An exercise instructor calls out “No Pain, No Gain” while everyone in the class groans. Is what they’re saying really true? Is my workout effective only if it hurts me? Let’s take a big picture look at what role pain has in your exercise routine and what we should be looking for as we exercise.
To lose weight, no pain is no gain:
Myth, but partial fact – Losing weight just requires burning more calories than you consume. Most workouts that burn calories are high intensity, bodyweight workouts that are tough, but don’t have to be incredibly painful. I do recommend weight loss clients to work on building muscle strength (even if it actually adds a bit of extra weight) because their metabolic rate will increase. Gaining muscle strength equals more total calories burned per workout!
To gain strength, no pain is no gain:
Fact, but partial myth – Gaining muscle strength requires you to push to fatigue. Bringing your muscles into the uncomfortable zone is sometimes perceived as pain. It is by achieving this fatigue that your body adapts and that’s where strength gains come from. But fatigue does not have to equal pain. Pain is a mechanism that warns your body to stop what it’s doing. When you reach pain, it probably means you are already fatigued and do not need to push any further.
To be an athlete, no pain is no gain:
Fact – Competitive sports, whether professional or recreational, requires intense training and some workouts which are designed to pushing your body to painful fatigue limits. Athletes enjoy pushing themselves, pushing their limits, and fighting past pain to beat their opponents. This extreme training stimulus is unique to athletes, who couldn’t compete without it. From personal experience in competitive cycling, I have never finished a race or an interval workout without experiencing appropriate and manageable pain. Remember that athletes have a training plan to work on a solid base first, and they follow a structure for the hard, painful workouts, getting plenty of rest in between them.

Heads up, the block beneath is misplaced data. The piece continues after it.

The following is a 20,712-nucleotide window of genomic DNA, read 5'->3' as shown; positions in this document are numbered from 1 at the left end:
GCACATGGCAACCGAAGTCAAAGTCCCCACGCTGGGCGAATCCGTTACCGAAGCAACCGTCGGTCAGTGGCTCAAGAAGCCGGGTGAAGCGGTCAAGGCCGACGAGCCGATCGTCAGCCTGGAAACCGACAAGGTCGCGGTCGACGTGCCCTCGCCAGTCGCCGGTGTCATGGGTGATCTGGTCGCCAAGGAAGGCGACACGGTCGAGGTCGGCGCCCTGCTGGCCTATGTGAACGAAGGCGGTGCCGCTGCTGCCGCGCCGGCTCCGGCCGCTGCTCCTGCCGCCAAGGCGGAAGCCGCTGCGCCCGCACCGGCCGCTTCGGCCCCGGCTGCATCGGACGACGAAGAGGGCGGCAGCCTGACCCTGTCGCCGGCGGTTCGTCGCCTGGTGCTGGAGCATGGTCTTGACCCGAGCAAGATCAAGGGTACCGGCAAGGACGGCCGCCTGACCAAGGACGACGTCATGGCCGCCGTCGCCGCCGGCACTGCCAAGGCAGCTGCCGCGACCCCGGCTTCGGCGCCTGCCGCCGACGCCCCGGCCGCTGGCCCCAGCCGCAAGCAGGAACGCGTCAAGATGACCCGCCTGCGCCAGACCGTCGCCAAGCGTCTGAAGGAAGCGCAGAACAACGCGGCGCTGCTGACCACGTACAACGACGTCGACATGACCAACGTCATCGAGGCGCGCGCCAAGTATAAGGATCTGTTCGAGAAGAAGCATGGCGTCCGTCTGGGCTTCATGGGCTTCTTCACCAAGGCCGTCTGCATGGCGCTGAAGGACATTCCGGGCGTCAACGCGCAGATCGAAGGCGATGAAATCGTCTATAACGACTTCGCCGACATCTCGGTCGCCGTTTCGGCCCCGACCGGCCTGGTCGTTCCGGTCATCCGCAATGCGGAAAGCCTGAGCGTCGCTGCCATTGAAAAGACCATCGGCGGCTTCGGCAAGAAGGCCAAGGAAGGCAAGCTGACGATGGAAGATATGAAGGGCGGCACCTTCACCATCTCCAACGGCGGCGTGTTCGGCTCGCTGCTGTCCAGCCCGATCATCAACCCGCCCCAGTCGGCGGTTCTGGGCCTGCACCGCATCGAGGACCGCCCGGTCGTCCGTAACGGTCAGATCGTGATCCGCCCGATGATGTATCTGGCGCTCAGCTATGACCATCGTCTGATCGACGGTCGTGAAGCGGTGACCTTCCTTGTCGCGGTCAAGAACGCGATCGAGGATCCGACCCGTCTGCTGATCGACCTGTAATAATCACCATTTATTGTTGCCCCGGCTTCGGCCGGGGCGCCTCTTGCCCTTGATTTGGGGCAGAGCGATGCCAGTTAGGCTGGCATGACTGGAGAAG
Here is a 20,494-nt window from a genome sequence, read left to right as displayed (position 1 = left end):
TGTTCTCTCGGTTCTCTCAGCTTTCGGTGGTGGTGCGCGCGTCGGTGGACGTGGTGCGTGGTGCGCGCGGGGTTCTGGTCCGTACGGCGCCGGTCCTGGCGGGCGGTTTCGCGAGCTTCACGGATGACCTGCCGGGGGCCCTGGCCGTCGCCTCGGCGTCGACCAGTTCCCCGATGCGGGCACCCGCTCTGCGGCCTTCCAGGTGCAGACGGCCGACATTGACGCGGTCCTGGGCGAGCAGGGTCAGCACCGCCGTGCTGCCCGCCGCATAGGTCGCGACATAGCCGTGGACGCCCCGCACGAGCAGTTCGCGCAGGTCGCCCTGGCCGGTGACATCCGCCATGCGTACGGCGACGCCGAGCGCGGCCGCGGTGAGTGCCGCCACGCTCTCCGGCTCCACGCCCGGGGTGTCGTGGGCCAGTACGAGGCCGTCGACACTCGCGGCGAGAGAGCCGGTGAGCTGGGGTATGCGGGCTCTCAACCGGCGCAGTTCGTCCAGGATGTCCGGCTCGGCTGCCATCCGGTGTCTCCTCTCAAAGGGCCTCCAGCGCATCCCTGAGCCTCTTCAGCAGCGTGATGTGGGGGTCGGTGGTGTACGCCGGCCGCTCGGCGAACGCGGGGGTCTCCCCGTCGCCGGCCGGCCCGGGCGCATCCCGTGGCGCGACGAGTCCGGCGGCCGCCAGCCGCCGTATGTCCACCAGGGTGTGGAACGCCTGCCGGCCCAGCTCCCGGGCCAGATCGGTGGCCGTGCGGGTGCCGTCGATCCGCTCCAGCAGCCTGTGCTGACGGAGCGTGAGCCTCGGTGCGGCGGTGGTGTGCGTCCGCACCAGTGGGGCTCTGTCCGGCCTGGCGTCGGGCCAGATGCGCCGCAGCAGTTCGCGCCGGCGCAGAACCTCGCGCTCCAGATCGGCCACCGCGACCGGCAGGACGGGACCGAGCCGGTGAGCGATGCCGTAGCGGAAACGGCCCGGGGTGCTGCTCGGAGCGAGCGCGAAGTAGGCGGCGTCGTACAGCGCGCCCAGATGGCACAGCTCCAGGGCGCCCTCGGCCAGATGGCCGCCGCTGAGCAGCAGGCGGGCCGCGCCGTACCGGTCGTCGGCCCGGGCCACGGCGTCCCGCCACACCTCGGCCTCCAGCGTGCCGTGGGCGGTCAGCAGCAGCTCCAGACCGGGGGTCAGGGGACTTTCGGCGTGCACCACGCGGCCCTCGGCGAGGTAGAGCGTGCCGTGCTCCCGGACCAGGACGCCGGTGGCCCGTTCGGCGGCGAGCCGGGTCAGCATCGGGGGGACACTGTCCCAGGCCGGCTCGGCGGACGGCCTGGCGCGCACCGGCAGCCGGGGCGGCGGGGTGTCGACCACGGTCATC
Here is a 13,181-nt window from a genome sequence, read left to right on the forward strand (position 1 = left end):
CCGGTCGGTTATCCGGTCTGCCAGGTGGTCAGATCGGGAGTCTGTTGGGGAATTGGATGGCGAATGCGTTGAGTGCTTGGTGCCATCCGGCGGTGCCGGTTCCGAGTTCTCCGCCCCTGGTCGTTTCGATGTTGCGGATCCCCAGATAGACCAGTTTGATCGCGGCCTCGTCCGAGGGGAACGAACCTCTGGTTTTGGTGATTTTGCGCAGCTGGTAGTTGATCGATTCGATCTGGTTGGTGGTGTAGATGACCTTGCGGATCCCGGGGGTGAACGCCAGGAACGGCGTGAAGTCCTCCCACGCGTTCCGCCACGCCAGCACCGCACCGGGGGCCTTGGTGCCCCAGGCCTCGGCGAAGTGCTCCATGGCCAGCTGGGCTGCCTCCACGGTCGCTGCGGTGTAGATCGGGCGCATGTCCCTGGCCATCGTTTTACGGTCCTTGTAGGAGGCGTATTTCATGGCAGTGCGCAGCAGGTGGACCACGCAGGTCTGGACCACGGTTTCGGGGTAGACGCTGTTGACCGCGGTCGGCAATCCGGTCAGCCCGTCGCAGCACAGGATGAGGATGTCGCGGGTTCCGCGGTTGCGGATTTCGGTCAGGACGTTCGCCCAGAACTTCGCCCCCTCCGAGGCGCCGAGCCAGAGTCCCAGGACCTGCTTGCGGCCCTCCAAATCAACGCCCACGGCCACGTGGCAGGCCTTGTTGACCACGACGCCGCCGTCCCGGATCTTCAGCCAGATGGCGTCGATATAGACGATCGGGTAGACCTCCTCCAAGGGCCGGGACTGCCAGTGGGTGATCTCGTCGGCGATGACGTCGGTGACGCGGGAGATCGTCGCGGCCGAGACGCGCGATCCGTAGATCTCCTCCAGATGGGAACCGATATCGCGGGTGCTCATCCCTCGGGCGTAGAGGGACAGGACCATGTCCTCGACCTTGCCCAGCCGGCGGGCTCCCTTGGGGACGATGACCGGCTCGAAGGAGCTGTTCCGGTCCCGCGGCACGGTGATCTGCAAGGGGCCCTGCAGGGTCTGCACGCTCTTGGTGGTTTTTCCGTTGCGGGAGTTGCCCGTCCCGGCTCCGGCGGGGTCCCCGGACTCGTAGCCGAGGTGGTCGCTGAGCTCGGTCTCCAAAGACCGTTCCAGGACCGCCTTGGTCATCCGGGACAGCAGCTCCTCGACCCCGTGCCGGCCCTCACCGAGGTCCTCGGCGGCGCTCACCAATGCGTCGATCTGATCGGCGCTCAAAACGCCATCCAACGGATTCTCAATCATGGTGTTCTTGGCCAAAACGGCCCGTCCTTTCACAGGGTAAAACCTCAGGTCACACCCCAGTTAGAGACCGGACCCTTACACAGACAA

When stretching, pain is not gain:
Fact – stretching should not be painful. Stretching is using a mild tension which is completely bearable to encourage tight muscle fibers to relax. For exercisers working on mobilization exercises, the same rule applies.
When I am sore after a workout, that means I am gaining fitness:
Fact, but partial myth. Being sore is not required, but it’s generally a good sign when you’re progressing to a new level in your training, adding a new exercise, or approaching your regular program with increased intensity. Working our muscles causes small tears, which rebuild and grow in the rest days after a workout. As your muscles adapt to your program over time, you’ll notice your post-workout soreness decreases. This is also a good sign that your body is adapting and your strength is increasing. If you’re constantly sore, I would recommend a lighter training load that is more appropriate for your progression, and to avoid an injury from working at too high of a level.
In summary, pain is often unnecessary. It should come only in certain situations and should generally be avoided. Is that a relief for you? What, then, should we look for as a sign we have had a good workout?
Instead of pain, look for fatigue – that feeling that you could not perform another repetition properly. When using proper form, a workout should fatigue your muscles in a non-painful way, and after a day’s rest, should be ready for another workout again!